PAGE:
Background. The role of ultrasonic dissection (UD) in pancreatic surgery remains controversial. The aim of this meta-analysis was to evaluate the clinical effect of UD in pancreatic surgery when compared with conventional dissection (CD). Materials and Methods. A comprehensive literature search was performed to identify eligible studies that compared UD with CD for pancreatic surgery in PubMed, EMBASE, Web of Science, and the Cochrane Library. Risk ratio (RR) or mean difference with 95% confidence interval (CI) was calculated. Results. Six studies were included with a total of 215 patients undergoing UD and 210 undergoing CD. In comparison with CD in distal pancreatectomy, UD was associated with lower rates of pancreatic fistula (RR = 0.46, 95% CI: 0.27–0.76) and abdominal abscess and shorter operation time and hospital stay (). In pancreaticoduodenectomy, there was no significant difference in pancreatic fistula rate between two groups (RR = 0.79, 95% CI: 0.48–1.29). However, the significantly less intraoperative blood loss and the transfused blood unit were found in patients receiving UD (). Conclusions. The results of this meta-analysis show that, in comparison with CD, UD is associated with better perioperative outcomes in pancreatic surgery.

1. Introduction

Pancreatic resection remains the effective treatment for both benign and malignant pathologies of the pancreas and the surroundings. The procedures include pancreaticoduodenectomy (PD), pylorus-preserving PD (PPPD), and distal pancreatectomy (DP). All these procedures require time-consuming, extensive tissue and vessel dissection with a high risk of increasing the quantity of intraoperative blood loss and the number of transfused blood units. Although the operative mortality rate has markedly declined to <5% with increasing experiences and advances in medical and surgical technology [13], the postoperative morbidity rate remains about 40% [4, 5]. The most common and serious complication is pancreatic fistula, which can further cause abdominal abscess and hemorrhage, increase mortality rate, and prolong hospital stay [6, 7]. Therefore, it is necessary to improve the current surgical approach to achieve more satisfying perioperative outcomes.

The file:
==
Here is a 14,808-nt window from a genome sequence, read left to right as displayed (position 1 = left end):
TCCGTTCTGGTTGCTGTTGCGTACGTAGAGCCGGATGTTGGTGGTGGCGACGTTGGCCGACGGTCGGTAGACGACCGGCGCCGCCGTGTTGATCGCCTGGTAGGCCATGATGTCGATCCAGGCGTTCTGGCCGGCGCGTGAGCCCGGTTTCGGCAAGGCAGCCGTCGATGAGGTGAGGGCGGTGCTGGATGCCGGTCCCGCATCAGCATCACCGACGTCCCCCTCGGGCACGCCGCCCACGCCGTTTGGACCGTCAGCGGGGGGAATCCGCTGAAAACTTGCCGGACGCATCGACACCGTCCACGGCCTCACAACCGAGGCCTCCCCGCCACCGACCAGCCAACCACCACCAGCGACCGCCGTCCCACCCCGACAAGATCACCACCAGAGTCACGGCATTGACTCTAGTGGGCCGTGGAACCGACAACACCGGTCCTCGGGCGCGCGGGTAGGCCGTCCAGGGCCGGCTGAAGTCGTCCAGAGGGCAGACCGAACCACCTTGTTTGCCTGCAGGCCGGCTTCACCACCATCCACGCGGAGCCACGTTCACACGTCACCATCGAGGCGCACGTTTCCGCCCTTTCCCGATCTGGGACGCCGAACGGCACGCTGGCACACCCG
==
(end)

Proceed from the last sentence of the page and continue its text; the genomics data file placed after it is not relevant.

Ultrasonic dissection (UD) device, delivering high-frequency mechanical vibration onto the targeted tissue, denatures the proteins by disrupting the hydrogen bonds within the protein structure [8, 9]. Compared to conventional dissection (CD) that involves the application of electrocautery, clips, or ligatures, UD can quickly and simultaneously cut and coagulate the tissues with significantly less damage to the adjacent tissues. Due to this advantage, the device has been widely employed in the field of laparoscopic surgery. Many studies have reported the safety and usefulness of UD device in open surgical procedures including hemorrhoidectomy [10], thyroidectomy [11], and gastric [12], colorectal [13], and hepatic surgery [14]. The application of UD device has also been investigated in pancreatic surgery [1520]. However, the results have reached no consensus.

Thus, the aim of the present meta-analysis was to assess whether the use of UD in pancreatic surgery has clinical efficacy in improving perioperative outcomes when compared with CD.

2. Methods

2.1. Literature Search